Now, that this is off my chest, I propose a few questions;

    -What causes this narcissim? Is it human error?

    -How should we counter it?

    -Is this the reason our leaders are so disconnected from the people, and vice versa?
     
  2. vicki2

    vicki2 New Member

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    That's a long post, but interesting. I have to digest it a little at a time.

    To your point about narcissim, I sometimes wonder if people don't retreat into themselves because the world is so overwhelming that they almost can't begin, or want to begin, to comprehend it all. In the case of gangs, I think that comes from the ghetto and an attempt to rationalize your situation and perhaps make the best of it. The attempts are pretty revolting to me though.
     
  3. palefrost

    palefrost New Member

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    I have to agree with Vicki. I do think its a great rant though. :banana:

    Most people live in the "robot". I consider the "robot" a unconscious response to everything around you. You walk though life without any conscious thought. It takes spiritual studies to reach a high level of consciousness and well frankly that is not something we teach our society. We have gotten lost in religious labels and are to afraid to teach fundamental life principles because they might offend a religious group...sorry that's my own personally rant. :p
     
  4. kokotai

    kokotai New Member

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    I think a lot of it can be attributed to the break down of the family unit. I don't mean mom, dad and 2.2 kids, I mean as a functioning unit the family as a whole. Uncles, aunts the whole nine are all gone and most people find themselves searching for a replacement.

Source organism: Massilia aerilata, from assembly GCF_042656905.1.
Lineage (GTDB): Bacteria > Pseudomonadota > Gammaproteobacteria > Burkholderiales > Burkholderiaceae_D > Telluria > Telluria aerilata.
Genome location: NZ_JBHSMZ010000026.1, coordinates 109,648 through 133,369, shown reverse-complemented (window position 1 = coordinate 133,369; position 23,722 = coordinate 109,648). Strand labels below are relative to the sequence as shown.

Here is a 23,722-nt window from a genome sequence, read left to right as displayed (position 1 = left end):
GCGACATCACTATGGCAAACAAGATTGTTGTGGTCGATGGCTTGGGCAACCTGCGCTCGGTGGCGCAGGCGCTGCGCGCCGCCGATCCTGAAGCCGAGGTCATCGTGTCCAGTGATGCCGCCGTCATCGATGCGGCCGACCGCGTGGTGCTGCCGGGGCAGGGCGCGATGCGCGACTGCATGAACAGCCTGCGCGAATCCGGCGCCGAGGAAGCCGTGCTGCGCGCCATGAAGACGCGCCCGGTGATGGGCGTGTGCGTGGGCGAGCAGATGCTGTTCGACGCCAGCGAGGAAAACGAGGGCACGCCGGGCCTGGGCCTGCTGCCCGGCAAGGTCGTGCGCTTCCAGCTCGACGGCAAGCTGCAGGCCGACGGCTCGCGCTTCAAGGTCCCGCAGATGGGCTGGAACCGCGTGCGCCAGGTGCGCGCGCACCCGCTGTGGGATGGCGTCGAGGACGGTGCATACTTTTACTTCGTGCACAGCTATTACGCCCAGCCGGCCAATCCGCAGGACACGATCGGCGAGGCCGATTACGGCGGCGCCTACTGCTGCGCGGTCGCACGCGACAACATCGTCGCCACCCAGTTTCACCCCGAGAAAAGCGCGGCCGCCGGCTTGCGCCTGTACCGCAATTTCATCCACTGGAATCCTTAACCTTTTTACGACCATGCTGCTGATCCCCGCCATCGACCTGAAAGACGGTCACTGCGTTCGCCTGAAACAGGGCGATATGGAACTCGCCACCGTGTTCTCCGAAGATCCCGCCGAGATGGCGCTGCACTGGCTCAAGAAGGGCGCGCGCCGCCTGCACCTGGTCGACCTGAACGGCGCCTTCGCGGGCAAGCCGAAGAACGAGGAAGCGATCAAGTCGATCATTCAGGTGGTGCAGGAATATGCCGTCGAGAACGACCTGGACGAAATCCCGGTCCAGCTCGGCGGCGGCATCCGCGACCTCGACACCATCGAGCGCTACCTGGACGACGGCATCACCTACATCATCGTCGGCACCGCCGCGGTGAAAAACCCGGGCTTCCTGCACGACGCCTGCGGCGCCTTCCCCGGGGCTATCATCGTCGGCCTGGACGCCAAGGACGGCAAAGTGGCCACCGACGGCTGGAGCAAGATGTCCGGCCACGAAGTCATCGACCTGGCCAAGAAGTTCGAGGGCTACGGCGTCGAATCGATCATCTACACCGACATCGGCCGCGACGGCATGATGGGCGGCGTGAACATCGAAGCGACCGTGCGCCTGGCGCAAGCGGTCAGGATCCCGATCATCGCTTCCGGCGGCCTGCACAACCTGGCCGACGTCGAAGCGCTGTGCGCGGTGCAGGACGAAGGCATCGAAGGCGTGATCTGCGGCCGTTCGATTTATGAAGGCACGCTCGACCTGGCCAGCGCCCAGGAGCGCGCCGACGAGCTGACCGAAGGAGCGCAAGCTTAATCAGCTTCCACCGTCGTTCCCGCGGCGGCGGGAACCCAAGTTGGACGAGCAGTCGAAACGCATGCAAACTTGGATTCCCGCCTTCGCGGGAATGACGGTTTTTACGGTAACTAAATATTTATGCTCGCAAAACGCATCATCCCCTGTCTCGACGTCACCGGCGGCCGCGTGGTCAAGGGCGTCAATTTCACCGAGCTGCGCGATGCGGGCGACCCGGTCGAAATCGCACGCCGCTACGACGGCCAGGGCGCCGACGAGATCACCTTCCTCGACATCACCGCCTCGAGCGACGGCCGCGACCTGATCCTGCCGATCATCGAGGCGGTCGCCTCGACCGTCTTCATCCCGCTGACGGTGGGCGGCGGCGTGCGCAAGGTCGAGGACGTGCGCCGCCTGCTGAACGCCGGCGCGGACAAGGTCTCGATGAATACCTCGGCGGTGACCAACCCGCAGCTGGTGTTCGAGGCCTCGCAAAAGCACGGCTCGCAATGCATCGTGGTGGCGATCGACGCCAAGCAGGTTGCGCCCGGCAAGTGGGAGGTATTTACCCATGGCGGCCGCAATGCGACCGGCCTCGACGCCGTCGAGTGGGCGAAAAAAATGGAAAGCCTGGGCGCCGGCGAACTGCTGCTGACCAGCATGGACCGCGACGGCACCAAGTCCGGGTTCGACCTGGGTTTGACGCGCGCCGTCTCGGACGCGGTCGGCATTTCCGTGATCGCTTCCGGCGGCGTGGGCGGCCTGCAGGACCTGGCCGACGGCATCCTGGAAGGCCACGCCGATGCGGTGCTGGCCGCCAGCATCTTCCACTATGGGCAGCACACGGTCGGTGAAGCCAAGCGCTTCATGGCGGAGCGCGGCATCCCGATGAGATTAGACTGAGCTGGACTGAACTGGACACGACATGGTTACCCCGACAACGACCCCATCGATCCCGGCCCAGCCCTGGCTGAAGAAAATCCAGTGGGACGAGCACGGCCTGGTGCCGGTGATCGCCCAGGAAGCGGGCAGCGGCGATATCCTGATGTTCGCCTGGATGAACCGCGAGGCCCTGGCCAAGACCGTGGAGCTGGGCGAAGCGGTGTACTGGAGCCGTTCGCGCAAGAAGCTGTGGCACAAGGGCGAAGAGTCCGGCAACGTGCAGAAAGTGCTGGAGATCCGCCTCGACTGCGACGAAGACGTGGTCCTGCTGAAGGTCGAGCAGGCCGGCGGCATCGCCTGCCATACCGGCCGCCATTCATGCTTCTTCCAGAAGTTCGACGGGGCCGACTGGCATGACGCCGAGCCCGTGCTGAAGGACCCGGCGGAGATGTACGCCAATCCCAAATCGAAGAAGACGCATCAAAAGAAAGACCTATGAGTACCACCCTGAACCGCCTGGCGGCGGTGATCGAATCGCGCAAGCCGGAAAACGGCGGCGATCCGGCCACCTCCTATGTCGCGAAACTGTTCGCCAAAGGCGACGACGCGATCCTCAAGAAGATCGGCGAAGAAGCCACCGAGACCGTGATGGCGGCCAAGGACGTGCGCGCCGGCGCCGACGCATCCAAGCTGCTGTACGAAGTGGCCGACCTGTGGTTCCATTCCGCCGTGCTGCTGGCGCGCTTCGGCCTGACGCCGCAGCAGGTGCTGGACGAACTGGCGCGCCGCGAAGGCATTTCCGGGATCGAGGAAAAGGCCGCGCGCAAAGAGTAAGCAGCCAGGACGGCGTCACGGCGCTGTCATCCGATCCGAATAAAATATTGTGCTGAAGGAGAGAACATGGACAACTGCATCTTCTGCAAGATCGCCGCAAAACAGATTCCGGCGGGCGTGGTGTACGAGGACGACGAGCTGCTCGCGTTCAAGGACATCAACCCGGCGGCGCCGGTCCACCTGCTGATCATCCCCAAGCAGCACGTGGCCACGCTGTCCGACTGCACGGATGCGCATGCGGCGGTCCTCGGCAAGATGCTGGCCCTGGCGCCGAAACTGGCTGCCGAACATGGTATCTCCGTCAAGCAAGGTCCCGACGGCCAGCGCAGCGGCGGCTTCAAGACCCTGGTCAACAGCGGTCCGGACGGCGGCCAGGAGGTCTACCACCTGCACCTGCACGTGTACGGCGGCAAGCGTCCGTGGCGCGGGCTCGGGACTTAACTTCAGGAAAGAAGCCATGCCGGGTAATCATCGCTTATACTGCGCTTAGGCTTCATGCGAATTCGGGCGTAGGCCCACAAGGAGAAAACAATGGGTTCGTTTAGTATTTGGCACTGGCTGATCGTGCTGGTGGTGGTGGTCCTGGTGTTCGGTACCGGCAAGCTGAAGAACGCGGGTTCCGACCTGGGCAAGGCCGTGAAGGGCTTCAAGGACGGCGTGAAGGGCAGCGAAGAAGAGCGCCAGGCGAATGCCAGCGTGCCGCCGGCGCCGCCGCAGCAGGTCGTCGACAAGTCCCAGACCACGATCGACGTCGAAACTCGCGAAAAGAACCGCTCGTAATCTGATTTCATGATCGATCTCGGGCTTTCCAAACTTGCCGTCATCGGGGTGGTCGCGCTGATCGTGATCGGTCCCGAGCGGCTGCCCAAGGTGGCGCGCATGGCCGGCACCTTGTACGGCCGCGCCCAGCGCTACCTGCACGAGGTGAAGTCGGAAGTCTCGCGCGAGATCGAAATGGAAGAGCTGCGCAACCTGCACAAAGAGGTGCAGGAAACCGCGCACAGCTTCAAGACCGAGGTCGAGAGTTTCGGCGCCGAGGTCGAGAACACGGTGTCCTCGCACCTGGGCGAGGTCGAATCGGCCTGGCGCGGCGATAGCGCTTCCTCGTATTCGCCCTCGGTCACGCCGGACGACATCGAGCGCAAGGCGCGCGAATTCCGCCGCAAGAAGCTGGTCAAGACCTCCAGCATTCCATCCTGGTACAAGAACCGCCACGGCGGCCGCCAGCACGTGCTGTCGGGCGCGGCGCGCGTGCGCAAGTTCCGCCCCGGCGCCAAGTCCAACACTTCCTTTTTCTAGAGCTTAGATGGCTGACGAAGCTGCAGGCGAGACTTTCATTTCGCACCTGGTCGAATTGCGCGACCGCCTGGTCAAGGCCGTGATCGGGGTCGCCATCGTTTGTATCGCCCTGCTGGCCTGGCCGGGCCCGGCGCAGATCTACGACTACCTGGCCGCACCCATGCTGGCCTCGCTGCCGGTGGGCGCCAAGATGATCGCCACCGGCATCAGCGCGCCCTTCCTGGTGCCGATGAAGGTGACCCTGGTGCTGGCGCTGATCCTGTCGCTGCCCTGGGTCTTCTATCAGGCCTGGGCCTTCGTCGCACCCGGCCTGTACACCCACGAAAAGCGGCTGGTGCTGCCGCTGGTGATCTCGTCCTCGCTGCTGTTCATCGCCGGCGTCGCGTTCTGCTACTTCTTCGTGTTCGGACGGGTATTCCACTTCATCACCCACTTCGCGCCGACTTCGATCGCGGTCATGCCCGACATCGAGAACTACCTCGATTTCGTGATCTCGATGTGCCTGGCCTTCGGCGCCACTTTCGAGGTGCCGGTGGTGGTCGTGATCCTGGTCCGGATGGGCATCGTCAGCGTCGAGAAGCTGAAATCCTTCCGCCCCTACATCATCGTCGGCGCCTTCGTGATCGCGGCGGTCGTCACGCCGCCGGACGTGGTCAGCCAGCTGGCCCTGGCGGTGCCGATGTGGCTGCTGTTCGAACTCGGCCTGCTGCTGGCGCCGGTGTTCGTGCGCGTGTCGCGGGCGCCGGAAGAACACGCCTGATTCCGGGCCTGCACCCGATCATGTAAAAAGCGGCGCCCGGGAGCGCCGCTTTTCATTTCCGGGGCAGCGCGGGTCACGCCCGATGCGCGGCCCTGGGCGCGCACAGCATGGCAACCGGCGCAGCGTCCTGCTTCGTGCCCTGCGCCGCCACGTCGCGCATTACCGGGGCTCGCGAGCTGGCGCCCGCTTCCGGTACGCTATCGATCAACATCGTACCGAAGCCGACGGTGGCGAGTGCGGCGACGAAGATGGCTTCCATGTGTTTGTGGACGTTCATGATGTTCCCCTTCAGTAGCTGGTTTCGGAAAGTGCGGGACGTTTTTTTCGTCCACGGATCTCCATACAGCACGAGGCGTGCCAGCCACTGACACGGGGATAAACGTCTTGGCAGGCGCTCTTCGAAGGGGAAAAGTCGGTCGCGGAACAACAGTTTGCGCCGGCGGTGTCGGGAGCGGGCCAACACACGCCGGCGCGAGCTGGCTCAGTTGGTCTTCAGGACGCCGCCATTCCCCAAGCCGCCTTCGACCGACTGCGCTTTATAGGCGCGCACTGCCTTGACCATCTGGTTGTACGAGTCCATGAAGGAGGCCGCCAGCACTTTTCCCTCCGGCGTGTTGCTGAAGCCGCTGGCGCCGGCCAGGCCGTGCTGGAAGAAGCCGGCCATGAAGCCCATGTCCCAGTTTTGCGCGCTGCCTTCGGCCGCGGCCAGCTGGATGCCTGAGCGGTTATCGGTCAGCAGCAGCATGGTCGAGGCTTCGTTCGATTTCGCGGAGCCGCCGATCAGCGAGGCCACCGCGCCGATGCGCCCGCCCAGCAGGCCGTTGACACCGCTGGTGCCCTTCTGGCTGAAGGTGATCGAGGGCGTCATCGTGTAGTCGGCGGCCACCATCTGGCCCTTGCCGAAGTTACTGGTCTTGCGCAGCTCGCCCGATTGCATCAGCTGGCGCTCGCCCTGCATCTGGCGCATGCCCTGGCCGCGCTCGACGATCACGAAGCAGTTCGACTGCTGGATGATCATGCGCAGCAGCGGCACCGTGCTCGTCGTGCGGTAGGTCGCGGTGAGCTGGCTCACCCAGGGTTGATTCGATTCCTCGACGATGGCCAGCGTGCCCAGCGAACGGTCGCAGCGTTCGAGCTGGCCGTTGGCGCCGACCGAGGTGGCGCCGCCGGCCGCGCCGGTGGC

5. Furious George

    Furious George New Member

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    What I gather from what you guys said, you blame this narcissism on not being able to cope realistically with life. While, it is a good point, I see to lack any real connection. In theory--these very same people who can't cope with life, would also fail in realizing that death is a part of life, rendering them lifeless if and when a relative dies. My sister is one of the narcissistic-social-life-before-anything types, and she can cope with death just fine.

    I honestly believe that this narcissism is amplified by PPP (Piss Poor Parenting) which includes an inumerable list, namely;

    1. Laid-back Parenting
    2. Television Programming
    3. Corporate Dominance of ESPECIALLY any market involving children
    4. Lack of self, responsibility, individuality, and originality
    5. Pop Culture, Fads, Trends, 'What everybody else likes', etc.
     
  6. Furious George

    Furious George New Member

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    Again-I see where you're coming from. I think the whole realization thing is close, but no cigar. It's the atmosphere they grow-up in. Always surrounded by violence, lawlessness, free-will, or to sum it all up--anarchy. So it's all but predictable to think that when they do finally gain some independance, they will act out the very emotions and feelings they were subjected to growing up. I used to go to school with inner-city kids, and much more educated kids, and I must say--the ability to rationalize is no different. We are humans. The ability to rationalize does not discriminate. But, in order to rationalize, you must taught to do so. If you go through life, not realizing that those kids you pick on at school do have feelings, or a family back home, I'm afraid said bully will never stop until he is reprimanded--and even then he will continue. Parents need to take the initiative, and do what we're programmed to do--raise our children to become successful, productive, and law abiding citizens. If you teach your children from a young age that all cops are 'pigs', and there's no chance for you to succeed, how can you possibly be considered a parent, let alone a human being?